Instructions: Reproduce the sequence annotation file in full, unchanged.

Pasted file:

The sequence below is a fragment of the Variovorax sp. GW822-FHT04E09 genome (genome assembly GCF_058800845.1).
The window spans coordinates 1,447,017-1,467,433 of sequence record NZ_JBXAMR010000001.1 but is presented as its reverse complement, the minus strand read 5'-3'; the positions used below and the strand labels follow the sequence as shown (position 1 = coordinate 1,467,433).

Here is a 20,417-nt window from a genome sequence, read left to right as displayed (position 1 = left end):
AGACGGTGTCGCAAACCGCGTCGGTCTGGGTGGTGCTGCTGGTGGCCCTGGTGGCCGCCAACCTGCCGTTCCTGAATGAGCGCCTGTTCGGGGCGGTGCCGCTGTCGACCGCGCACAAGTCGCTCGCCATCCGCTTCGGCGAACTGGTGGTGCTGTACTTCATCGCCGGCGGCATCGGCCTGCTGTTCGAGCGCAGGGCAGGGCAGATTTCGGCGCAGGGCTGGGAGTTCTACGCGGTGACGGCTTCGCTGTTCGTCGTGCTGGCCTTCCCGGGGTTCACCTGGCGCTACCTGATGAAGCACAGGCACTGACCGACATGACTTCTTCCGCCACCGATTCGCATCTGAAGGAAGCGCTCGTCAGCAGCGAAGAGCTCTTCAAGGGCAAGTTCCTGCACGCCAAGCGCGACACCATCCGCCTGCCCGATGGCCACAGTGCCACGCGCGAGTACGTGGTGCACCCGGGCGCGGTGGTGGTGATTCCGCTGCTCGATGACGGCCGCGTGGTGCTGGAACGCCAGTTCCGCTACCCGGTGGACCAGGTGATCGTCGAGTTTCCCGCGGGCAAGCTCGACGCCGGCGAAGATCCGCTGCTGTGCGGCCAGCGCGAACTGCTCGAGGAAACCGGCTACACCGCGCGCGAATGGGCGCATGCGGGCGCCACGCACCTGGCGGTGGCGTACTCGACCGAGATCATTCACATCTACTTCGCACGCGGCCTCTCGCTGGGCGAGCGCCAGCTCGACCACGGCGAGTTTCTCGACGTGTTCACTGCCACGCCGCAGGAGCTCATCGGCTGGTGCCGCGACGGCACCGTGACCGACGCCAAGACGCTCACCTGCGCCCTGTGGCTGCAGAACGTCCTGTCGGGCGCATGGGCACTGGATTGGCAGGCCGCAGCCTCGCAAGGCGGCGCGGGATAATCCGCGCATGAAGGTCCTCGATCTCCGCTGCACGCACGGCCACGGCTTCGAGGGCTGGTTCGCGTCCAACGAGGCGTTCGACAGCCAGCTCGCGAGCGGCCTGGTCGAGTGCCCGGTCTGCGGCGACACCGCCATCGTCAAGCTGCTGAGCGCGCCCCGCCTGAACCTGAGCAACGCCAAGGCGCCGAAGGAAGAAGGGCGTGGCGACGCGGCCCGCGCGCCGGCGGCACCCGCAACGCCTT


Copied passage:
The sequence below is a fragment of the Variovorax sp. GW822-FHT04E09 genome (genome assembly GCF_058800845.1).
The window spans coordinates 1,447,017-1,467,433 of sequence record NZ_JBXAMR010000001.1 but is presented as its reverse complement, the minus strand read 5'-3'; the positions used below and the strand labels follow the sequence as shown (position 1 = coordinate 1,467,433).

Here is a 20,417-nt window from a genome sequence, read left to right as displayed (position 1 = left end):
AGACGGTGTCGCAAACCGCGTCGGTCTGGGTGGTGCTGCTGGTGGCCCTGGTGGCCGCCAACCTGCCGTTCCTGAATGAGCGCCTGTTCGGGGCGGTGCCGCTGTCGACCGCGCACAAGTCGCTCGCCATCCGCTTCGGCGAACTGGTGGTGCTGTACTTCATCGCCGGCGGCATCGGCCTGCTGTTCGAGCGCAGGGCAGGGCAGATTTCGGCGCAGGGCTGGGAGTTCTACGCGGTGACGGCTTCGCTGTTCGTCGTGCTGGCCTTCCCGGGGTTCACCTGGCGCTACCTGATGAAGCACAGGCACTGACCGACATGACTTCTTCCGCCACCGATTCGCATCTGAAGGAAGCGCTCGTCAGCAGCGAAGAGCTCTTCAAGGGCAAGTTCCTGCACGCCAAGCGCGACACCATCCGCCTGCCCGATGGCCACAGTGCCACGCGCGAGTACGTGGTGCACCCGGGCGCGGTGGTGGTGATTCCGCTGCTCGATGACGGCCGCGTGGTGCTGGAACGCCAGTTCCGCTACCCGGTGGACCAGGTGATCGTCGAGTTTCCCGCGGGCAAGCTCGACGCCGGCGAAGATCCGCTGCTGTGCGGCCAGCGCGAACTGCTCGAGGAAACCGGCTACACCGCGCGCGAATGGGCGCATGCGGGCGCCACGCACCTGGCGGTGGCGTACTCGACCGAGATCATTCACATCTACTTCGCACGCGGCCTCTCGCTGGGCGAGCGCCAGCTCGACCACGGCGAGTTTCTCGACGTGTTCACTGCCACGCCGCAGGAGCTCATCGGCTGGTGCCGCGACGGCACCGTGACCGACGCCAAGACGCTCACCTGCGCCCTGTGGCTGCAGAACGTCCTGTCGGGCGCATGGGCACTGGATTGGCAGGCCGCAGCCTCGCAAGGCGGCGCGGGATAATCCGCGCATGAAGGTCCTCGATCTCCGCTGCACGCACGGCCACGGCTTCGAGGGCTGGTTCGCGTCCAACGAGGCGTTCGACAGCCAGCTCGCGAGCGGCCTGGTCGAGTGCCCGGTCTGCGGCGACACCGCCATCGTCAAGCTGCTGAGCGCGCCCCGCCTGAACCTGAGCAACGCCAAGGCGCCGAAGGAAGAAGGGCGTGGCGACGCGGCCCGCGCGCCGGCGGCACCCGCAACGCCTT